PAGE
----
By Suleiman Al-Khalidi
AMMAN (Reuters) - Syrian military aircraft bombed areas close to its main crossing into Jordan on Thursday, witnesses and a group monitoring the conflict said, hours after insurgents captured the border post.
Insurgents fighting against President Bashar al-Assad's forces said they had seized the Nasib crossing in southern Syria late on Wednesday, putting most of 370-km (230-mile) border area stretching up to Israel in the hands of the rebels.
"The aim is not the crossing as such but to weaken the regime's hold in the south and to increase the areas under our control," Abu Hadi al-Aboud, head of Faloujat Houran brigade, which helped take over the crossing, said. "We dealt a blow to the last symbol of sovereignty of the regime along the border."
The al Qaeda-linked Nusra Front also claimed it had captured the crossing but rival rebels denied this and accused them of looting after the crossing fell into rebel hands.
Witnesses told Reuters that Nusra fighters had entered the customs area, letting in hundreds of insurgents and civilians who looted the contents of dozens of parked Jordanian freight trucks and stole other vehicles.
The Southern Front, an alliance of rebel groups in southern Syria, said on Thursday that Nusra Front fighters had been told to leave the area and that the crossing was under their control.
Jordan closed its side of the crossing on Wednesday. A Jordanian source said on Thursday the kingdom had stepped up security and redeployed some troops to the border. Syria's state news agency quoted a military source saying that army units had regrouped in the area.
Syrian military helicopters dropped barrel bombs - crude devices filled with shrapnel - there overnight, the Britain-based Syrian Observatory for Human Rights said. It collects information from sources on the ground.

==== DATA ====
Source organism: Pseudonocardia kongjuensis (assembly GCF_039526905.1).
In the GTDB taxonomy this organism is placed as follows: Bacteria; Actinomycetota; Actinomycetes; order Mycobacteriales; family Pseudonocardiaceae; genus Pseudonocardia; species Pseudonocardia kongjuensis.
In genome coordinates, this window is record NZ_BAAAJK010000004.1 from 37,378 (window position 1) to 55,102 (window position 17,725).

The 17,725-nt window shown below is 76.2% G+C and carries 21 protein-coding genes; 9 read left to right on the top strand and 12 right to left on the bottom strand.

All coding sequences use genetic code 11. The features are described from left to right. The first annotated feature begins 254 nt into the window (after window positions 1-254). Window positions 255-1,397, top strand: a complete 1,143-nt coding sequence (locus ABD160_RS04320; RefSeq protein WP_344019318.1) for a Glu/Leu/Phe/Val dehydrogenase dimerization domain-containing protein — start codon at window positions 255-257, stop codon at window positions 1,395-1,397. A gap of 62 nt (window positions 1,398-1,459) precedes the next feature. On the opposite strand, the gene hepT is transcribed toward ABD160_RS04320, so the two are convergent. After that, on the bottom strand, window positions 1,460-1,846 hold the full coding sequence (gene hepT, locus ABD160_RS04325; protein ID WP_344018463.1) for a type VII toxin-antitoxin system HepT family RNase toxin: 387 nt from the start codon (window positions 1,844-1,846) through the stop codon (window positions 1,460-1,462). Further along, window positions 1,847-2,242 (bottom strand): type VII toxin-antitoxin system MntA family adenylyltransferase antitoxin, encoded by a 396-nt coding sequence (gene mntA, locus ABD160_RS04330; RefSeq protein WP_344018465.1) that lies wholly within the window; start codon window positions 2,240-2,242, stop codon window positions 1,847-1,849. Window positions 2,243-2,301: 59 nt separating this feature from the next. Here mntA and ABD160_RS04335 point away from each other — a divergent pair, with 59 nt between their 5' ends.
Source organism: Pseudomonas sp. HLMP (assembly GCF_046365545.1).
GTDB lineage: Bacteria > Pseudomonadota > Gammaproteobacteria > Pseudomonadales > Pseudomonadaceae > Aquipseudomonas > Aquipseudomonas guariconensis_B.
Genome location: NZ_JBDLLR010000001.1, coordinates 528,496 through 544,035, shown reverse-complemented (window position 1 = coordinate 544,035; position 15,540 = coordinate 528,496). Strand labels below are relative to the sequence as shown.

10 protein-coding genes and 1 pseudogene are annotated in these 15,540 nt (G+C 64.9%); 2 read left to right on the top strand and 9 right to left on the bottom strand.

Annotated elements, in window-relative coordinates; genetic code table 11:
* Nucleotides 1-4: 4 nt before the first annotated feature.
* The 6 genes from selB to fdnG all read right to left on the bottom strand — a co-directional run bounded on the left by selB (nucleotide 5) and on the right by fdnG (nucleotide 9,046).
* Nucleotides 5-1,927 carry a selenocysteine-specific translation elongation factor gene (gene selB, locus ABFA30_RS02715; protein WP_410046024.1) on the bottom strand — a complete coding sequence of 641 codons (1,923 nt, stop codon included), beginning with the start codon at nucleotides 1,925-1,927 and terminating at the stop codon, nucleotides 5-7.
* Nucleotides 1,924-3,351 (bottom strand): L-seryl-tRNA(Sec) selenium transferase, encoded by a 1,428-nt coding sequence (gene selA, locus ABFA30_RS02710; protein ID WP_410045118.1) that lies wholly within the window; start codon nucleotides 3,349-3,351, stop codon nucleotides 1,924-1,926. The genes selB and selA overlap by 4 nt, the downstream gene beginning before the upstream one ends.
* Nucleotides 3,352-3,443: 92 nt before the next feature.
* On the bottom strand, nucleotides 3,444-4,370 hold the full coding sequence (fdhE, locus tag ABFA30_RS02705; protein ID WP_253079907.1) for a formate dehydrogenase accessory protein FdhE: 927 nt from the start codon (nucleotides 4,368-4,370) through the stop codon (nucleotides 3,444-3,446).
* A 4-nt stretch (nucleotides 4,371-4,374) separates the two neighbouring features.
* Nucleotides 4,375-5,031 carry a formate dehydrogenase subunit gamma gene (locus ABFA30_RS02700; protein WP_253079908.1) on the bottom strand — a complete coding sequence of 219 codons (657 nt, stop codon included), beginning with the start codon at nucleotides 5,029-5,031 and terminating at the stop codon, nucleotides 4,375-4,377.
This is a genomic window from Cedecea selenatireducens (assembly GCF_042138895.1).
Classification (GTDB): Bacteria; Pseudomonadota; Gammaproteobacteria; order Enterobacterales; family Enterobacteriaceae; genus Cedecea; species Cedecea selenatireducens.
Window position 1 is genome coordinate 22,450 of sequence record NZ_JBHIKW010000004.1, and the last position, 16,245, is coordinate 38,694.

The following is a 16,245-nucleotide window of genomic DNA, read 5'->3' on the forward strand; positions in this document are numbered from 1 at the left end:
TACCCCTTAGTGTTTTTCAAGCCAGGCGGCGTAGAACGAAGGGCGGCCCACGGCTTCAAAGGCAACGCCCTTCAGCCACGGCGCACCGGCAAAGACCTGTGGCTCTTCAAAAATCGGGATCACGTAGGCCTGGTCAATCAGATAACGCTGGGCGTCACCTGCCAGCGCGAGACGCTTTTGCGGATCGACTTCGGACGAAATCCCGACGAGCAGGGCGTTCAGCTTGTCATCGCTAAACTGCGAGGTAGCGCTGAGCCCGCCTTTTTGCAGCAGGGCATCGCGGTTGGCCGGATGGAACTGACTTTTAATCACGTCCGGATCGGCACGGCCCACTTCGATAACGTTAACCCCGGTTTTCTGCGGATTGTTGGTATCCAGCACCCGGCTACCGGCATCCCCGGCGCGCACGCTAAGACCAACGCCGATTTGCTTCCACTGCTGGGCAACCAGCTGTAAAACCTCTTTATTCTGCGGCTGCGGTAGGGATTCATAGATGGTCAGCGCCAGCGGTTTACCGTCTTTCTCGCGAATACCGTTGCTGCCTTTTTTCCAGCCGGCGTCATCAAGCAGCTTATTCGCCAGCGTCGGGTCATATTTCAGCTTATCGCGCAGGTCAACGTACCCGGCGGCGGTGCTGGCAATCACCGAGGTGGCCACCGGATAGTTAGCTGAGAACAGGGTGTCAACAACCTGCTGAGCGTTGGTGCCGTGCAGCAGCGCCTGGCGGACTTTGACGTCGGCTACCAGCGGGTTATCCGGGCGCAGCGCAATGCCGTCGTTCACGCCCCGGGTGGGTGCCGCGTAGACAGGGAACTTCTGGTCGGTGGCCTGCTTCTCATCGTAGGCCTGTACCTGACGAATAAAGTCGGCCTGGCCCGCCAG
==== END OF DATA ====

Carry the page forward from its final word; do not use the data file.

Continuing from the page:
Witnesses counted at least six aerial strikes that hit the Nasib crossing. Plumes of grey smoke were seen rising on the Syrian side. Two rebels were killed, they said.
"The strikes were heavy overnight but now they are sporadic," Abdullah Shudaifat, a Jordanian currency trader who lives across the border post, said.
Rebels said the Syrian army had also escalated bombing raids on several insurgent-held towns just a few miles (km) away in the southern province of Deraa.
Deraa is 90 km (55 miles) from Damascus and offers a direct route north to the Assad's seat of power in the capital and rebels say they are stepping up operations to gain more territory in the strategic southern province.
Jordan has put pressure on rebels in the past not to overrun the Nasib crossing so that the highway stayed open to trade and traffic with Damascus.
Before the uprising in Syria, billions of dollars in goods traded between Gulf countries, Turkey and Europe were transported through the crossing. Nasib, one of Syria's last official border crossings, is now crucial for importing goods into a country hit hard by Western sanctions.
(Additional reporting by Sylvia Westall in Beirut; Editing by Louise Ireland)